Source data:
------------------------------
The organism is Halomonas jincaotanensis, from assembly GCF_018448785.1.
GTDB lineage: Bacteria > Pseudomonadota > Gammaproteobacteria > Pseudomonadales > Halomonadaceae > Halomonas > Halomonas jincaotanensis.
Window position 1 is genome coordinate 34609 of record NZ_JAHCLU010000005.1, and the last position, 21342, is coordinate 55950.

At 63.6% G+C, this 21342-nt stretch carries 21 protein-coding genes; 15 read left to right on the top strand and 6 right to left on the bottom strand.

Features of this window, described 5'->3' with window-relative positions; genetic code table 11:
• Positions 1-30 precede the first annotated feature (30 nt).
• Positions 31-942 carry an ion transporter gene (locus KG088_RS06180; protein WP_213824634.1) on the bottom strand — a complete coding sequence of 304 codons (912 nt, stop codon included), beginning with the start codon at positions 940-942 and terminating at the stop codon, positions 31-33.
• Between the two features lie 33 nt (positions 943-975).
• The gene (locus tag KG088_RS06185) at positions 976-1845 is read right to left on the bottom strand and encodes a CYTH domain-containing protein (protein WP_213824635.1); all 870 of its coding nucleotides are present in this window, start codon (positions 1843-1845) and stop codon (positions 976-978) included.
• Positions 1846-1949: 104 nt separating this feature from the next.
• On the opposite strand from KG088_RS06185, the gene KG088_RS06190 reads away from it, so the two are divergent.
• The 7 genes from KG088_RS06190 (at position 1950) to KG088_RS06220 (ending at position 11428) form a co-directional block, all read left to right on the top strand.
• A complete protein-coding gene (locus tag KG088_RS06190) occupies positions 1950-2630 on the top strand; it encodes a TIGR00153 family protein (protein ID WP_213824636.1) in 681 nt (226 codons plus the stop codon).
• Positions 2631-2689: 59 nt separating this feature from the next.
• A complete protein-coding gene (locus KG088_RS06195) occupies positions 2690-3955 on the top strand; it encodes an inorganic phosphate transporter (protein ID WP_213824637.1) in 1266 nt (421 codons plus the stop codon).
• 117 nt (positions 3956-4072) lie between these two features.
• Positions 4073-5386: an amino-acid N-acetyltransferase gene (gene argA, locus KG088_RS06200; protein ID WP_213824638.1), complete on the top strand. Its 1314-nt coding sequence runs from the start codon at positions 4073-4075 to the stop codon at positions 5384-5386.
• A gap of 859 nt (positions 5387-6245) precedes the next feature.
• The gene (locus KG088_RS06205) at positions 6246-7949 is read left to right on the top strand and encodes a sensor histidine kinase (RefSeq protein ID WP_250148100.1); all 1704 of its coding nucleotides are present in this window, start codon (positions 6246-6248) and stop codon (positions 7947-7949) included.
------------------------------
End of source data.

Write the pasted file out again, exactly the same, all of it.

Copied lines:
The organism is Halomonas jincaotanensis, from assembly GCF_018448785.1.
GTDB lineage: Bacteria > Pseudomonadota > Gammaproteobacteria > Pseudomonadales > Halomonadaceae > Halomonas > Halomonas jincaotanensis.
Window position 1 is genome coordinate 34609 of record NZ_JAHCLU010000005.1, and the last position, 21342, is coordinate 55950.

At 63.6% G+C, this 21342-nt stretch carries 21 protein-coding genes; 15 read left to right on the top strand and 6 right to left on the bottom strand.

Features of this window, described 5'->3' with window-relative positions; genetic code table 11:
• Positions 1-30 precede the first annotated feature (30 nt).
• Positions 31-942 carry an ion transporter gene (locus KG088_RS06180; protein WP_213824634.1) on the bottom strand — a complete coding sequence of 304 codons (912 nt, stop codon included), beginning with the start codon at positions 940-942 and terminating at the stop codon, positions 31-33.
• Between the two features lie 33 nt (positions 943-975).
• The gene (locus tag KG088_RS06185) at positions 976-1845 is read right to left on the bottom strand and encodes a CYTH domain-containing protein (protein WP_213824635.1); all 870 of its coding nucleotides are present in this window, start codon (positions 1843-1845) and stop codon (positions 976-978) included.
• Positions 1846-1949: 104 nt separating this feature from the next.
• On the opposite strand from KG088_RS06185, the gene KG088_RS06190 reads away from it, so the two are divergent.
• The 7 genes from KG088_RS06190 (at position 1950) to KG088_RS06220 (ending at position 11428) form a co-directional block, all read left to right on the top strand.
• A complete protein-coding gene (locus tag KG088_RS06190) occupies positions 1950-2630 on the top strand; it encodes a TIGR00153 family protein (protein ID WP_213824636.1) in 681 nt (226 codons plus the stop codon).
• Positions 2631-2689: 59 nt separating this feature from the next.
• A complete protein-coding gene (locus KG088_RS06195) occupies positions 2690-3955 on the top strand; it encodes an inorganic phosphate transporter (protein ID WP_213824637.1) in 1266 nt (421 codons plus the stop codon).
• 117 nt (positions 3956-4072) lie between these two features.
• Positions 4073-5386: an amino-acid N-acetyltransferase gene (gene argA, locus KG088_RS06200; protein ID WP_213824638.1), complete on the top strand. Its 1314-nt coding sequence runs from the start codon at positions 4073-4075 to the stop codon at positions 5384-5386.
• A gap of 859 nt (positions 5387-6245) precedes the next feature.
• The gene (locus KG088_RS06205) at positions 6246-7949 is read left to right on the top strand and encodes a sensor histidine kinase (RefSeq protein ID WP_250148100.1); all 1704 of its coding nucleotides are present in this window, start codon (positions 6246-6248) and stop codon (positions 7947-7949) included.